When nineteen-year-old huntress Feyre kills a wolf in the woods, a beast-like creature arrives to demand retribution for it. Dragged to a treacherous magical land she only knows about from legends, Feyre discovers that her captor is not an animal, but Tamlin—one of the lethal, immortal faeries who once ruled their world.
As she dwells on his estate, her feelings for Tamlin transform from icy hostility into a fiery passion that burns through every lie and warning she’s been told about the beautiful, dangerous world of the Fae. But an ancient, wicked shadow grows over the faerie lands, and Feyre must find a way to stop it . . . or doom Tamlin—and his world—forever.
If you have seen my review on Throne of Glass you may have already guessed that Maas is one of my favourite writers. So of course, the second I knew about her new series, I begged and begged Bloomsbury for it. When I got a copy, I devoured it. I ignored my family for the two days I was reading, and when I finished…I went back and read it again.
Everyone knows the basic storyline of Beauty and the Beast. Woman goes to castle. Is scared by Beast. He asks her to marry him every day (okay, thats kinda the original, now its just falling in love) she says no, he makes her leave, she comes back happy ever after.
So going through this book, I did know the basis of how it would play out. Or, I thought I did. But even with the knowledge of the fairytale, I did not expect this book to be so amazing. You forget what you think will happen and the story will draw you in completely, until you are standing next to Feyre with your hands over your mouth in shock, hoping everything will turn out well.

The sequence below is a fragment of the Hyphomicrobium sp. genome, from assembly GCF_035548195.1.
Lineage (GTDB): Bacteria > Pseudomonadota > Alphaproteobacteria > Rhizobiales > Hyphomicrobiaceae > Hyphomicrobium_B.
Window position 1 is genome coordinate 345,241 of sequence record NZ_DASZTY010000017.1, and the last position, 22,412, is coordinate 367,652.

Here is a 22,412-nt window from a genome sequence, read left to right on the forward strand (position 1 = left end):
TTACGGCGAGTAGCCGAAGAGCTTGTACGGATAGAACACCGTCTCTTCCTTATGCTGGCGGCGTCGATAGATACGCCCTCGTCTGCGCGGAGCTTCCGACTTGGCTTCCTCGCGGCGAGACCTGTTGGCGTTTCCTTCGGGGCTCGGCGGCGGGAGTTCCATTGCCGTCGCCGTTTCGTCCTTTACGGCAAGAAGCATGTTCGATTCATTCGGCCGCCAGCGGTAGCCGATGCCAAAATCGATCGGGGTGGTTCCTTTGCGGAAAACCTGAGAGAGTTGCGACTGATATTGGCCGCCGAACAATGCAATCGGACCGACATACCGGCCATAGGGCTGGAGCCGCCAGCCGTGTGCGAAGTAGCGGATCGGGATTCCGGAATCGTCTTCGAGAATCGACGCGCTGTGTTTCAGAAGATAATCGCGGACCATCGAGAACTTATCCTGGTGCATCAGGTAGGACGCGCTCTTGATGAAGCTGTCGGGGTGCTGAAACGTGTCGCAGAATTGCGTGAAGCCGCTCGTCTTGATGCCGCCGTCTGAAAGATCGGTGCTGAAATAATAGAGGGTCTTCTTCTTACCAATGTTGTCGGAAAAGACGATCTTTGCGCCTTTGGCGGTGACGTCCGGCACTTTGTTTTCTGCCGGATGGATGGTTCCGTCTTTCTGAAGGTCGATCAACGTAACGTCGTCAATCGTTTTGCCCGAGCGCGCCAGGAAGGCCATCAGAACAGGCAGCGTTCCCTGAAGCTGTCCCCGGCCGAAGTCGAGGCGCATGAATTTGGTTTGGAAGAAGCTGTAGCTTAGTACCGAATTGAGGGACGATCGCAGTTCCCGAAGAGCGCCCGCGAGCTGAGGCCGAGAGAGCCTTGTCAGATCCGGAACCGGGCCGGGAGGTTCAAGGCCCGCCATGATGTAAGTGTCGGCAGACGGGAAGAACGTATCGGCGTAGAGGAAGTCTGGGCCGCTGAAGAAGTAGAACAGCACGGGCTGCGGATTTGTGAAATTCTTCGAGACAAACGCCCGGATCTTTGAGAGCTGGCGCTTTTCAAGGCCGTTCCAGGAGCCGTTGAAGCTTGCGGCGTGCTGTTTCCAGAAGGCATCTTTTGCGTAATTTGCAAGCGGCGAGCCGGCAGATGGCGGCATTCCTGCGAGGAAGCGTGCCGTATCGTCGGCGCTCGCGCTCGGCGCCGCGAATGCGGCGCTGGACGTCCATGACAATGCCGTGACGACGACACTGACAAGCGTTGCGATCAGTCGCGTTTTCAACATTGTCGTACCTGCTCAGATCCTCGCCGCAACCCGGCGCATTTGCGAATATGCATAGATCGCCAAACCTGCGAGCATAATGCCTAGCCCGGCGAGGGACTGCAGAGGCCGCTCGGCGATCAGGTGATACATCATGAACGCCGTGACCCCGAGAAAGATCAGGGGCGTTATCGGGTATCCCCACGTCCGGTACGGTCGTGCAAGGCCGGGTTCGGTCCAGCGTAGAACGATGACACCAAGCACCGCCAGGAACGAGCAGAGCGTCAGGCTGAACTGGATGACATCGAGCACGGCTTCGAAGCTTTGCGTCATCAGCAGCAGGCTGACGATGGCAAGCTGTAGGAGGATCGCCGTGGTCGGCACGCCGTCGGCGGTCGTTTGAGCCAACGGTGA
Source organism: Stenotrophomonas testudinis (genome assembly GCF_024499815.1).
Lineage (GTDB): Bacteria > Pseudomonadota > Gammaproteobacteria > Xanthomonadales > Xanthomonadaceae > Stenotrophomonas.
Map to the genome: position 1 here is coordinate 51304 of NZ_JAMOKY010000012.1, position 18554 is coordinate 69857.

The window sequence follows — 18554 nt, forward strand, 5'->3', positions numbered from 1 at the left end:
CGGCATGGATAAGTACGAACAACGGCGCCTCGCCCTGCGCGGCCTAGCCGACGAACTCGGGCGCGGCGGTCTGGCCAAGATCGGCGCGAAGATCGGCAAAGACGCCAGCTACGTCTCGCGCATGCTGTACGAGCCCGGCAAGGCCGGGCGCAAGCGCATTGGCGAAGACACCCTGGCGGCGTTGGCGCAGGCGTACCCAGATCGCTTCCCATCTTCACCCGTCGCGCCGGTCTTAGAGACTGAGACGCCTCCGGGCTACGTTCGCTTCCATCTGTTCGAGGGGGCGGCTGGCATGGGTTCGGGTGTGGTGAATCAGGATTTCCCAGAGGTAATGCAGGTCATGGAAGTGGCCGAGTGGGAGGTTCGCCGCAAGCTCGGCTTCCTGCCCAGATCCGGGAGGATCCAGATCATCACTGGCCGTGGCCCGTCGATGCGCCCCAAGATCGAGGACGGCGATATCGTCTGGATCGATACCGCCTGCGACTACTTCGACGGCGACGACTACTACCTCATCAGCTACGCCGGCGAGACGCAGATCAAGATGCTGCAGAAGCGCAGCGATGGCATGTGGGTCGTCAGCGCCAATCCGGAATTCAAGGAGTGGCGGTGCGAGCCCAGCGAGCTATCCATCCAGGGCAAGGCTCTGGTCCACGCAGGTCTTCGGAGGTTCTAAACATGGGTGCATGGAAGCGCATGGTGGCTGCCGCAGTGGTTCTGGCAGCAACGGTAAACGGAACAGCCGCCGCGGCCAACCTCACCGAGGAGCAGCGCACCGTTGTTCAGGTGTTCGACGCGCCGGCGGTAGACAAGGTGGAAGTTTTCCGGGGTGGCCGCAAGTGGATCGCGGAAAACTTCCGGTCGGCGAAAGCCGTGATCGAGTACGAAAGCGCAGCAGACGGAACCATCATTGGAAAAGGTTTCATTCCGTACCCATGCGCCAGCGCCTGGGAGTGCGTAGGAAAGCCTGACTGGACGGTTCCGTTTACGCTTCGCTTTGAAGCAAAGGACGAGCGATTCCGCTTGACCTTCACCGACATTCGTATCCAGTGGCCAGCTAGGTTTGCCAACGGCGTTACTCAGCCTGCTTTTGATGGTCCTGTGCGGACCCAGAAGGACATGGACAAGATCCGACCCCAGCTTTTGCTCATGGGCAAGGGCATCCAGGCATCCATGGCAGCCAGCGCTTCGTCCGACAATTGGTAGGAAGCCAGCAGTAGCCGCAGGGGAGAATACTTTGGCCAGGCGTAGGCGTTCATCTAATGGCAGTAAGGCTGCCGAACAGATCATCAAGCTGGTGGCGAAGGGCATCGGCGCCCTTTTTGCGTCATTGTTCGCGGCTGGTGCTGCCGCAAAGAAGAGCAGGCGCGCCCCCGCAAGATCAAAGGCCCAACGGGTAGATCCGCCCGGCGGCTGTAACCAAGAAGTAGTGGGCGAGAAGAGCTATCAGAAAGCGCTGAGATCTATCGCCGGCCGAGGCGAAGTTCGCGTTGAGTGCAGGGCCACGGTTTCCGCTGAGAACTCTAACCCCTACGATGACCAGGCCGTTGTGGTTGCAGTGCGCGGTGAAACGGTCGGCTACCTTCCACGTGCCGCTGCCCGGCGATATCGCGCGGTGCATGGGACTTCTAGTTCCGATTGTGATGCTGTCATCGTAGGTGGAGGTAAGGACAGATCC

I love the characters in this books. From Feyre, the strong stubborn hunter who you love from the first page, to the seemingly cold hearted Tamlin, and to the mysterious Rhysand (who, I admit, I completely love).
The fae are a wonderful bunch. They had been separate from the Mortals for long enough that they were all seen to be evil and the same, but as you step into the pages of this book, you realise there is more to them all that meets the eye.
I said it about Throne of Glass, how I wished it was acceptable to chase people down roads throwing books at them to read, and I have come to the realisation that I wish you could do this with all Sarah’s books. She has this utterly stunning way of writing, where you feel as if you have stepped into the book and fallen onto the ground below the characters feet. It is a talent that not many authors have, but Sarah does, and with every book I read from her, I wish she could just write more. And more.
At this point, I think I would read anything by this woman.